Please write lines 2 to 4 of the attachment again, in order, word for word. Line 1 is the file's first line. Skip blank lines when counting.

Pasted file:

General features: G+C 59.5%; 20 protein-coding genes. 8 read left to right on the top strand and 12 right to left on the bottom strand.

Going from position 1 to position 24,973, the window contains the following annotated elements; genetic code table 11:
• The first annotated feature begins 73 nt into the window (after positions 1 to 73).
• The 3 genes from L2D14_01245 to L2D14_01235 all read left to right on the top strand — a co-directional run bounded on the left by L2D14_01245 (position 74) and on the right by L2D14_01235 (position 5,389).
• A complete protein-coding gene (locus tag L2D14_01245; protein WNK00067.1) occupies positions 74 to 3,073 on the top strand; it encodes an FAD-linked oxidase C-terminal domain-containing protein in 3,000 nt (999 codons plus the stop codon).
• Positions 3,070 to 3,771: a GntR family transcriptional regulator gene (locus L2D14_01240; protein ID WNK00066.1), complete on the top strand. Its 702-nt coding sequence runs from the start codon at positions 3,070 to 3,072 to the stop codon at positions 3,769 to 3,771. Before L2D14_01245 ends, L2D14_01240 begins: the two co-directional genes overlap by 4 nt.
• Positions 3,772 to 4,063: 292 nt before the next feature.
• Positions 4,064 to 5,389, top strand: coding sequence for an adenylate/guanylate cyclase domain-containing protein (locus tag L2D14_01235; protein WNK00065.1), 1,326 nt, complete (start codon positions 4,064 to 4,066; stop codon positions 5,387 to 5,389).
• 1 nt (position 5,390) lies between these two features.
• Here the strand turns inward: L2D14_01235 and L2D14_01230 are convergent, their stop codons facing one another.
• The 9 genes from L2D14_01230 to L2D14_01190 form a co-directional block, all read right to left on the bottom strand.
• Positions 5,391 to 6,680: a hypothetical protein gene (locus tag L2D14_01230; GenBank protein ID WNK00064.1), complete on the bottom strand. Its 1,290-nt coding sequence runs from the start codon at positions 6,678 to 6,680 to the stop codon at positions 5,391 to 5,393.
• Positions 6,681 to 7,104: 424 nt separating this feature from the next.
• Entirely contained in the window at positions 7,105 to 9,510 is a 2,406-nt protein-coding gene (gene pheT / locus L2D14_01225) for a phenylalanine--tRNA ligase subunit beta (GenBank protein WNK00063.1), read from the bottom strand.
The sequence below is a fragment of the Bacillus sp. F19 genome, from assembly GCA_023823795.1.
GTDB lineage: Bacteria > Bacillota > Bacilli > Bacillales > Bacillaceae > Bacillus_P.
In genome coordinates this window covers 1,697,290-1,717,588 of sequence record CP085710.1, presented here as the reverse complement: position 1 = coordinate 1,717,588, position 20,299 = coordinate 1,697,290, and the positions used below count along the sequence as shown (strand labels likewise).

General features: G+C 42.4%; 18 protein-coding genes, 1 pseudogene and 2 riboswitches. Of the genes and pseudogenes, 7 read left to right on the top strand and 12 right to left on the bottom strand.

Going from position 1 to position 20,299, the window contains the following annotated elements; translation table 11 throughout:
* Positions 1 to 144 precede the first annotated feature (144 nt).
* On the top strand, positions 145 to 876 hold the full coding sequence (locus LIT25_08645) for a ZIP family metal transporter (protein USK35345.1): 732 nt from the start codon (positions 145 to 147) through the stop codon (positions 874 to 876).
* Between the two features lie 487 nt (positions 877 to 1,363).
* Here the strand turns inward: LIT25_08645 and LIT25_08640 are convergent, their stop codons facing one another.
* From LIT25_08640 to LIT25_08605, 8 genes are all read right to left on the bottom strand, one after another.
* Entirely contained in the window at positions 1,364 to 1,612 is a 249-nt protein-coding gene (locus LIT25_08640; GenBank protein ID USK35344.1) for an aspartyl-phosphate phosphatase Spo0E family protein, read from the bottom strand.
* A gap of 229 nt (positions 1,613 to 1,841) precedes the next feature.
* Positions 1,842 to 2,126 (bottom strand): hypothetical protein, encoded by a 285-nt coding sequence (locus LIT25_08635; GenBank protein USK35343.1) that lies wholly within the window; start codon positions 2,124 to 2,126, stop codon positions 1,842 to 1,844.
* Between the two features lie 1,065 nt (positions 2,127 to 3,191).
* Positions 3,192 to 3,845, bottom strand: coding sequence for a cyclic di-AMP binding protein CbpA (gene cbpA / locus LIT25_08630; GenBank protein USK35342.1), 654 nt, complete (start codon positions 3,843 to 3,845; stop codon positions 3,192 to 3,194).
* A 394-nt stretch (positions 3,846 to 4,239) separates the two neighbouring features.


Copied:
Going from position 1 to position 24,973, the window contains the following annotated elements; genetic code table 11:
• The first annotated feature begins 73 nt into the window (after positions 1 to 73).
• The 3 genes from L2D14_01245 to L2D14_01235 all read left to right on the top strand — a co-directional run bounded on the left by L2D14_01245 (position 74) and on the right by L2D14_01235 (position 5,389).